Cookies on this website

We use cookies to ensure that we give you the best experience on our website. If you click 'Accept all cookies' we'll assume that you are happy to receive all cookies and you won't see this message again. If you click 'Reject all non-essential cookies' only necessary cookies providing core functionality such as security, network management, and accessibility will be enabled. Click 'Find out more' for information on how to change your cookie settings.

CD1 molecules are beta(2)m-associated HLA class-I-like glycoproteins which have the unique ability to present glycolipid and phospholipid antigens to specific T lymphocytes. To study the biology of CD1 and its role in human disease we developed novel techniques for generation of recombinant CD1/lipid complexes by in vitro refolding. Fluorescent tetrameric complexes made from soluble recombinant CD1d/alpha-galactosylceramide complexes allowed highly sensitive and specific ex vivo and in vitro detection and functional characterization of novel human T-lymphocyte populations. Furthermore, protein crystals were obtained from soluble recombinant CD1b/beta(2)m-proteins loaded either with phosphatidylinositol or ganglioside GM2, which led to the first atomic structure determination of a CD1/lipid complex. The analysis of these crystal structures clarified how CD1b molecules can bind lipid ligands of different size, and revealed a broader spectrum of potential CD1b ligands than previously predicted.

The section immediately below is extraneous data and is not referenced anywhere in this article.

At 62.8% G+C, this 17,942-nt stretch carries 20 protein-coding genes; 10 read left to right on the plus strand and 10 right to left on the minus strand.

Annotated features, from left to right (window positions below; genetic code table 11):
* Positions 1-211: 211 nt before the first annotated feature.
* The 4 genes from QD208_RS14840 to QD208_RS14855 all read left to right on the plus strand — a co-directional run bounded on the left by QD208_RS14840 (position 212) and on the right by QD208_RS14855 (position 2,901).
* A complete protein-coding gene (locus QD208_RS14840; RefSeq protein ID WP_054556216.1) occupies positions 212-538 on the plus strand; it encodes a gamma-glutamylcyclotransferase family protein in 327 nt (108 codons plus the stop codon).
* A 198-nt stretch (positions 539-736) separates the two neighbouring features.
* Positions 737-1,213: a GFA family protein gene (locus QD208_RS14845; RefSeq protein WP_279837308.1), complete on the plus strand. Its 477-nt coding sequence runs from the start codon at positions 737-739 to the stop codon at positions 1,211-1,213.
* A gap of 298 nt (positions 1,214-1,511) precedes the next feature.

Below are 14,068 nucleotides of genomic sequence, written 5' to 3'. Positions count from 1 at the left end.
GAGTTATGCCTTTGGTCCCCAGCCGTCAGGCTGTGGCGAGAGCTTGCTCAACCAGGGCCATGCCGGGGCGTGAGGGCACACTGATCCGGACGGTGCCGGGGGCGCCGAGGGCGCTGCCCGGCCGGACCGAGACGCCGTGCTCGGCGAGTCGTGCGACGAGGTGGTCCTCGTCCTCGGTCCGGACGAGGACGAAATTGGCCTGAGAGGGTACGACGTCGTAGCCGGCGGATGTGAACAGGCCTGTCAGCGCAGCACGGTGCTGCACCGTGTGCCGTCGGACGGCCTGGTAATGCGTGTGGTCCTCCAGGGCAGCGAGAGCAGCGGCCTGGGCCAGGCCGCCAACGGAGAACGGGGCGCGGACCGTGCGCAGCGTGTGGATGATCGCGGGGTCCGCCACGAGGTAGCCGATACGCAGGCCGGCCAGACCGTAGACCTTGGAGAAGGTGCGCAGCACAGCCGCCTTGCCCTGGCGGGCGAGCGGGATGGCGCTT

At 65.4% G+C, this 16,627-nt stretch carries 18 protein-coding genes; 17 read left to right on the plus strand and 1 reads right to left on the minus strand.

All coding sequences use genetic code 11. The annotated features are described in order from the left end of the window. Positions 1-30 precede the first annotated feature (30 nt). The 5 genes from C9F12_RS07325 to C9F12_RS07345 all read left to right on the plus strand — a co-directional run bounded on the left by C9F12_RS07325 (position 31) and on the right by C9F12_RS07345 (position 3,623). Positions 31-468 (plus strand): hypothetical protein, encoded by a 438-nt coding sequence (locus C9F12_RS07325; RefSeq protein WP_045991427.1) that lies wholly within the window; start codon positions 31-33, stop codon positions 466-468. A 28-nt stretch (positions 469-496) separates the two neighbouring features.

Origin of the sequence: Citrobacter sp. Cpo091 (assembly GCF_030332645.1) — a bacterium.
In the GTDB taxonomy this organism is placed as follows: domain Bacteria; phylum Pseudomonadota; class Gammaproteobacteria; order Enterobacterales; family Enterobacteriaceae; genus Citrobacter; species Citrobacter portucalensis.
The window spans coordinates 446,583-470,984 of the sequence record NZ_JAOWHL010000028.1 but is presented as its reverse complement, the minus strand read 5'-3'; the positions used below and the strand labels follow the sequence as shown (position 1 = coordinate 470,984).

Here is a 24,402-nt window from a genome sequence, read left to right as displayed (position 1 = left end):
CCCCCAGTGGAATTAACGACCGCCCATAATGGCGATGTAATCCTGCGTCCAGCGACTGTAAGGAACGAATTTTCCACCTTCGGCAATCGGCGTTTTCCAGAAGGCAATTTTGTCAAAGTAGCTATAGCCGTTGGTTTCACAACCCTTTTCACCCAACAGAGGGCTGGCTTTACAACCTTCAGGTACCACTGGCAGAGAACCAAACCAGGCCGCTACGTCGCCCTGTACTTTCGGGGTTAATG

Original publication




Conference paper

Publication Date





875 - 877


Animals, Antigens, CD1, Glycolipids, Humans, Protein Structure, Quaternary, T-Lymphocytes